Arnold Kling  

If Economists Designed Health Policy

Anti-Child Labor or Anti-Marke... Why Not Health Care Austerity?...

They would come up with something like this.

1. All Americans receive a voucher each year to purchase a standard plan from the private-plan provider of their choice.
2. Vouchers are individually risk-adjusted; those with higher expected healthcare costs, based on documented medical conditions, receive larger vouchers.
3. Participating insurance companies providing standard plans cannot deny coverage.
4. Each year a panel of doctors sets the coverages of the standard plan subject to a strict budget, namely that the total cost to the government of the vouchers cannot exceed 10 percent of GDP.

Organized by Larry Kotlikoff. Initial endorsers include Akerlof, Phelps, Schelling, Sharpe, and Vernon Smith, which gives you Nobel Laureates across the political spectrum. There is an option to add your endorsement, or a phony one. As of this writing, the list of endorsers includes an entry for Barack H. Obama, whose listed occupation is "President/community organizer." If I were listed as an endorser, it would also be suspicious. I'm not so hostile to the ideas, but I am not a petition-signer by nature.

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COMMENTS (14 to date)
Dave writes:

By defining a "standard plan", most of the benefits of private provision of health care are negated.

A lot of the drama over what is covered and what is not could be completely eliminated if we were willing ratchet up deductibles / co-payments. Regardless of the structure of health care reform a key feature upon which all economists should agree is that individuals should pay for a large percentage of every visit, test, and procedure out of pocket. The amount of that large percentage could vary based on ability to pay. The remainder of the percentage could be covered by either the government or private insurance depending on an individuals circumstances.

steve writes:

The biggest benefit to this plan is that it would get everyone into the same general plan. We would not face the problem of group interests dominating political decisions on spending.

Standard plans is also key. I would prefer a menu of standard plans with people being able to use their own money to upgrade. Health care plans are complicated and most people dont know what is in them, certainly no one in my corporation knows what is in ours. With standard plans people would have a better idea what they are getting. Ideally these plans are very publicly detailed with line by line comparisons in an exchange of some sort.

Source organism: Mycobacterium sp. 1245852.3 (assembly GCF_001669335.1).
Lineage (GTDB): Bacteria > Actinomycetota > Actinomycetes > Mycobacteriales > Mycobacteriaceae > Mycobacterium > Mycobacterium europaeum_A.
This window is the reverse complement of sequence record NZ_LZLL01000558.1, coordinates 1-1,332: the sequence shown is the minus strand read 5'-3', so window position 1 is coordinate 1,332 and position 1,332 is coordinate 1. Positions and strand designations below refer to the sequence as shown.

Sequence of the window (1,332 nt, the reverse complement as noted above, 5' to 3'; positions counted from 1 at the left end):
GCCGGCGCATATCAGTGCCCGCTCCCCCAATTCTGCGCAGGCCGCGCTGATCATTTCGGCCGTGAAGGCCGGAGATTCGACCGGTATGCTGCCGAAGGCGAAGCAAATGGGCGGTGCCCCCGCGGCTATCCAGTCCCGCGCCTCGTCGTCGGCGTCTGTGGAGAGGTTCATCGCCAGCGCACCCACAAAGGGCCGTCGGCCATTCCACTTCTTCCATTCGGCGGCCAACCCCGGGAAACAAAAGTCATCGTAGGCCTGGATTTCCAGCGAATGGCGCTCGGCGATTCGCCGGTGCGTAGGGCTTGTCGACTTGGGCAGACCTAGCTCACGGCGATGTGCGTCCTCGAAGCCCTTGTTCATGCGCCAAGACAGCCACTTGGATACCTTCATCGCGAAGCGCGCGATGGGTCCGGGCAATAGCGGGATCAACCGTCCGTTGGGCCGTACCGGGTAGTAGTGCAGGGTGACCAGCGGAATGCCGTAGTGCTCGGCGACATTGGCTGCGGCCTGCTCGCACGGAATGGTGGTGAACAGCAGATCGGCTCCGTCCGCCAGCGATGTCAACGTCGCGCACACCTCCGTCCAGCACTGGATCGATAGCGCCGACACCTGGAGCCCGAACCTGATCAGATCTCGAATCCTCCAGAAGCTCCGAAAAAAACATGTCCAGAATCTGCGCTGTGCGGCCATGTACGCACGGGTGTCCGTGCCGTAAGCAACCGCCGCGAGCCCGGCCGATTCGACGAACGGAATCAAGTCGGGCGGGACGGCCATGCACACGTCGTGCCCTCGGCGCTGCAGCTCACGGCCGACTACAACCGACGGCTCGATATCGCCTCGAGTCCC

Shangwen writes:

I think that is a pretty good start, even though it lacks my pet peeve of eliminating or at least enfeebling government-sponsored labor monopolies. Still, I doubt most people could get past point #2 of the basic principles ("Healthcare should be privately provided with people free to choose their doctors and hospitals") without decrying it as a hate-fest.

As I sit here in Canada, world capital of smugness, I have to say you Americans are fortunate that there is at least a real and substantive debate going on about this problem. Whatever the next outcome is, and despite the inanity of many federal policy choices, it is a certainty that no government has ever been so well-advised on health policy options as successive American governments. Something to feel both inspired and depressed by, perhaps.

mark writes:

Don't understand why 2 is in this list. It does not strike me as something economics requires. If 2 were required, you could simply replace 1 & 2 with a government payment of X% of everyone's medical bills. 1 + 2 amount to the same thing.

Missing from this is something very important: the cheapest form of insurance is self insurance. Economics should encourage that. There should be rewards for healthy people. Like converting 75% of it to cash and keeping it. Or there should be less vouchers for self-inflicted medical needs, like sports injuries, substance abuse, obesity driven illness, etc.

John V writes:

Some comments and a question:

#2 seems like difficult to do yet sounds nice in theory.

#4 looks like technocratic cronyism waiting to happen.